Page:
Jamaica is history. The four participating parties CDU, CSU, FDP and the Greens went to great lengths, but from the very start the basis for common ground was small. Simply to form a government and participate in it – that proved insufficient for achieving a consensus. The political uncertainty is now set to continue for the time being. While there is still a possibility of relaunching the grand coalition, the SPD has shown no interest in being a part of this until now. Rather, the SPD is seeking a fresh start on the opposition banks, both conceptually as well as presumably also in personnel terms.
Thus, the only political alternatives left are either to form a minority government or bring forward new elections. However, bringing forward elections is only the final possibility. It seems highly unlikely that visibly altered majorities would be achieved through a fresh ballot. The risk also exists that the political periphery could emerge even more strengthened.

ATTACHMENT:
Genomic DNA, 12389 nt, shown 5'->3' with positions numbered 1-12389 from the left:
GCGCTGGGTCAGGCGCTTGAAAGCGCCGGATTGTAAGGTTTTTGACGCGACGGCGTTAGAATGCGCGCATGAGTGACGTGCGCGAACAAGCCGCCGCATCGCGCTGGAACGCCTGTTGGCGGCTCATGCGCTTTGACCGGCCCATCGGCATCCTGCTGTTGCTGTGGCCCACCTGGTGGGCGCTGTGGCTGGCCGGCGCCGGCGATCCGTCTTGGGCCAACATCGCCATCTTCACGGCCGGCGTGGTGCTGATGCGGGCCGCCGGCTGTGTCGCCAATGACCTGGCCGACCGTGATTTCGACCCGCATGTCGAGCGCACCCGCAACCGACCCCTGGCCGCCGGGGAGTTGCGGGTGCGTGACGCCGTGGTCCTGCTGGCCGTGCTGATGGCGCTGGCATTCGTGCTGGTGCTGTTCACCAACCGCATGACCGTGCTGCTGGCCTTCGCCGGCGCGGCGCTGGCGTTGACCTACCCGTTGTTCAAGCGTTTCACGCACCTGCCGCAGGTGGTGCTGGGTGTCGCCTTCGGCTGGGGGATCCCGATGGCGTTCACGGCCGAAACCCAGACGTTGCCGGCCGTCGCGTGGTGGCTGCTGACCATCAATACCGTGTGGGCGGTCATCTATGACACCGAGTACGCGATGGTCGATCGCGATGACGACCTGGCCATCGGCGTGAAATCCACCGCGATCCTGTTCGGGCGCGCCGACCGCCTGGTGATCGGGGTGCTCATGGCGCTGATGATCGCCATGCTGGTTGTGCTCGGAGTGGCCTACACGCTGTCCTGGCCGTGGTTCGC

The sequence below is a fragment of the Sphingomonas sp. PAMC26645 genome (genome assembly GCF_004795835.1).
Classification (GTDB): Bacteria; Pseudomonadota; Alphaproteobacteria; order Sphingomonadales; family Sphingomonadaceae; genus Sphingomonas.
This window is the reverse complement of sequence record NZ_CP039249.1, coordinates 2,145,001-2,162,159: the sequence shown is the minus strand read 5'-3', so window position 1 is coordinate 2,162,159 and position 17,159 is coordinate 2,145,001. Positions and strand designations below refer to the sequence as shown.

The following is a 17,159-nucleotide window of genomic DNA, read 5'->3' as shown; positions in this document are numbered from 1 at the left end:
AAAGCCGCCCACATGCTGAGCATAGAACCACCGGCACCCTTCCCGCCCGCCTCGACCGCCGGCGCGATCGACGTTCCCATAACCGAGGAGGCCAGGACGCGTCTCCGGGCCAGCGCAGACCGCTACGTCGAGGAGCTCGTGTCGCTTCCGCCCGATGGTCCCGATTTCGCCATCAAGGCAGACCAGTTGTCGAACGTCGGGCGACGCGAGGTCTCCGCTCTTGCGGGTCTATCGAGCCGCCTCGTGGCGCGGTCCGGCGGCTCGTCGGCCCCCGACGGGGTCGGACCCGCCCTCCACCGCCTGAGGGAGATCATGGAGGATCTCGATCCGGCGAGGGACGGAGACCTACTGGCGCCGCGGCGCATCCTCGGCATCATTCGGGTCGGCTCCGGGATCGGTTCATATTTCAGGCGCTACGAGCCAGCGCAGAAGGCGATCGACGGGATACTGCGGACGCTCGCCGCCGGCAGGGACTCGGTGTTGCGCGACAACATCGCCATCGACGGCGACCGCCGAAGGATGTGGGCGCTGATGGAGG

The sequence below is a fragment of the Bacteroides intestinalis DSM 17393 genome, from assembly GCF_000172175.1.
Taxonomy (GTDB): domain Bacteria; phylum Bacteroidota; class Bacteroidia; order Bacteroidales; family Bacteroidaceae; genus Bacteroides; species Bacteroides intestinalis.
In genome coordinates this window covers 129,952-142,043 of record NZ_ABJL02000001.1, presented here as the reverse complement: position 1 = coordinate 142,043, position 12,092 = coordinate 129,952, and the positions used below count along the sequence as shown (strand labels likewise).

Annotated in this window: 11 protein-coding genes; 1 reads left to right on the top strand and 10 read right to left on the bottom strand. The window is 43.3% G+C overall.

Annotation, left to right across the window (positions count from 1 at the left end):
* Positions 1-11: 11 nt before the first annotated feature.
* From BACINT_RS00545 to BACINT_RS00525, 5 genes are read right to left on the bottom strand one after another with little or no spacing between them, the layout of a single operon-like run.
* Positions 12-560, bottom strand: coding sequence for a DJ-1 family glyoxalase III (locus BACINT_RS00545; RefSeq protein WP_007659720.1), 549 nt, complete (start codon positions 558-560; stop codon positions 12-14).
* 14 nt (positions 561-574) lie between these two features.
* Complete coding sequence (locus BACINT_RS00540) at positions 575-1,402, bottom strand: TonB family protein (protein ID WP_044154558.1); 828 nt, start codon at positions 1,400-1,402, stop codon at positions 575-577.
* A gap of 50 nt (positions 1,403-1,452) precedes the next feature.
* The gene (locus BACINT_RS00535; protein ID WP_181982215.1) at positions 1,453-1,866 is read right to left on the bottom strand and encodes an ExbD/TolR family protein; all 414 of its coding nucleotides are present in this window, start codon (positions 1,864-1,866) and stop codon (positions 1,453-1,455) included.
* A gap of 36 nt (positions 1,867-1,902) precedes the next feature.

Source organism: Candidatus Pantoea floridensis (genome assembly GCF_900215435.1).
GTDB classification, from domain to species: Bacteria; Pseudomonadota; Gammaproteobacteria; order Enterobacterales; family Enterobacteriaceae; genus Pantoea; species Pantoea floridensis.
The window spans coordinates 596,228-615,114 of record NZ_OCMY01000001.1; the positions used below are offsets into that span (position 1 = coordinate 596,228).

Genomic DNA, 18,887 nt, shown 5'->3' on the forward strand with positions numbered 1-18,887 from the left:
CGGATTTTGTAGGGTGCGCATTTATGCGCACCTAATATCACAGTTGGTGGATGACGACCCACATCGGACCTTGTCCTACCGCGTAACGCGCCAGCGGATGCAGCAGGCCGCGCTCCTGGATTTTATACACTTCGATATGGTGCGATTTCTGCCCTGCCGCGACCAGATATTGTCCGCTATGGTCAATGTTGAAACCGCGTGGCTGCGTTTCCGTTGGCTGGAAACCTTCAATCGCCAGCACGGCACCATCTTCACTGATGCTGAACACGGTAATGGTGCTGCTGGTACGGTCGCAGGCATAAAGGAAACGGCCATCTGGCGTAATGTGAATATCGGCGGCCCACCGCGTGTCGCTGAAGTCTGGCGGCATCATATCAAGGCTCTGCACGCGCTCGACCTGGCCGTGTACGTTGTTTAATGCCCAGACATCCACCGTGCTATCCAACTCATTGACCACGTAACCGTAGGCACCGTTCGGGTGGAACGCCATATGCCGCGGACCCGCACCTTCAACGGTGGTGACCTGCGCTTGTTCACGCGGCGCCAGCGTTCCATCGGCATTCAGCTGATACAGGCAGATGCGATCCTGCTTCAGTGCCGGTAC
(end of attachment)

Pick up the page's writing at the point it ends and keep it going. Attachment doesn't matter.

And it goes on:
I believe that it would be better now to strive for a minority government. For this, the Union parties might have to establish the necessary majorities with the FDP, but this should be possible. A minority government and the constant search for majorities associated with this might not be in tune with Angela Merkel’s preferred notion of policy-making, but it should not be forgotten – despite all the party manoeuvring – that this is about Germany’s future. The primary task of politics should be to create good framework conditions. This should also be possible in such an – admittedly difficult – constellation. The established parties have a broad consensus in many thematic areas. Furthermore, Germany’s economic situation is very good, the economy is stable and has emancipated itself from politics in many areas. Tax revenues have reached record levels, thereby also creating sufficient fiscal scope.
The new government needs clear visions for Germany’s future and for the further development of Europe. Right now consensus on these issues would only appear possible in a minority government. In foreign policy issues, a government of this kind can set the tone together with the French President Macron. Economic and structural development in Germany and Europe would also be possible with a minority government in Germany. However, the style of policy making would have to change, although this would not necessarily be a bad thing.